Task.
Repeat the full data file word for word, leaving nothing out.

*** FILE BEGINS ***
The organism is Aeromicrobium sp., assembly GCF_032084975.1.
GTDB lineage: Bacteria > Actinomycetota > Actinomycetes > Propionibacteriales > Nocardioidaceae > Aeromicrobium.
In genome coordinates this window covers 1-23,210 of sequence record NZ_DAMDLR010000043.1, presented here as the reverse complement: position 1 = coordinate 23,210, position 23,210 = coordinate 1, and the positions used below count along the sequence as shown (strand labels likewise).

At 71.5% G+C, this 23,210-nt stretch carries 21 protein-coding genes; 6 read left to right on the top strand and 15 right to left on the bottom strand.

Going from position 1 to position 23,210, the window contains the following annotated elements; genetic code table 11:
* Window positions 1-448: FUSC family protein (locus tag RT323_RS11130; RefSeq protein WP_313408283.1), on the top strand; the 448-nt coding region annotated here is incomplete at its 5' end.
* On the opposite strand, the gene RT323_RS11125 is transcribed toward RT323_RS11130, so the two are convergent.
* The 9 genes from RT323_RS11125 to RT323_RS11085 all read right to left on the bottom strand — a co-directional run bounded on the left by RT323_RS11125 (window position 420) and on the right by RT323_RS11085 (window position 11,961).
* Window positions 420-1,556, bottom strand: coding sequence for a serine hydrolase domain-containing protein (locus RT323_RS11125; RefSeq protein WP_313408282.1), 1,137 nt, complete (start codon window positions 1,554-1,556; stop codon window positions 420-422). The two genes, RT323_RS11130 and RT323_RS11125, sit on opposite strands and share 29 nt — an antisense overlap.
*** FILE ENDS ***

The organism is Aeromicrobium sp., assembly GCF_032084975.1.
GTDB lineage: Bacteria > Actinomycetota > Actinomycetes > Propionibacteriales > Nocardioidaceae > Aeromicrobium.
In genome coordinates this window covers 1-23,210 of sequence record NZ_DAMDLR010000043.1, presented here as the reverse complement: position 1 = coordinate 23,210, position 23,210 = coordinate 1, and the positions used below count along the sequence as shown (strand labels likewise).

At 71.5% G+C, this 23,210-nt stretch carries 21 protein-coding genes; 6 read left to right on the top strand and 15 right to left on the bottom strand.

Going from position 1 to position 23,210, the window contains the following annotated elements; genetic code table 11:
* Window positions 1-448: FUSC family protein (locus tag RT323_RS11130; RefSeq protein WP_313408283.1), on the top strand; the 448-nt coding region annotated here is incomplete at its 5' end.
* On the opposite strand, the gene RT323_RS11125 is transcribed toward RT323_RS11130, so the two are convergent.
* The 9 genes from RT323_RS11125 to RT323_RS11085 all read right to left on the bottom strand — a co-directional run bounded on the left by RT323_RS11125 (window position 420) and on the right by RT323_RS11085 (window position 11,961).
* Window positions 420-1,556, bottom strand: coding sequence for a serine hydrolase domain-containing protein (locus RT323_RS11125; RefSeq protein WP_313408282.1), 1,137 nt, complete (start codon window positions 1,554-1,556; stop codon window positions 420-422). The two genes, RT323_RS11130 and RT323_RS11125, sit on opposite strands and share 29 nt — an antisense overlap.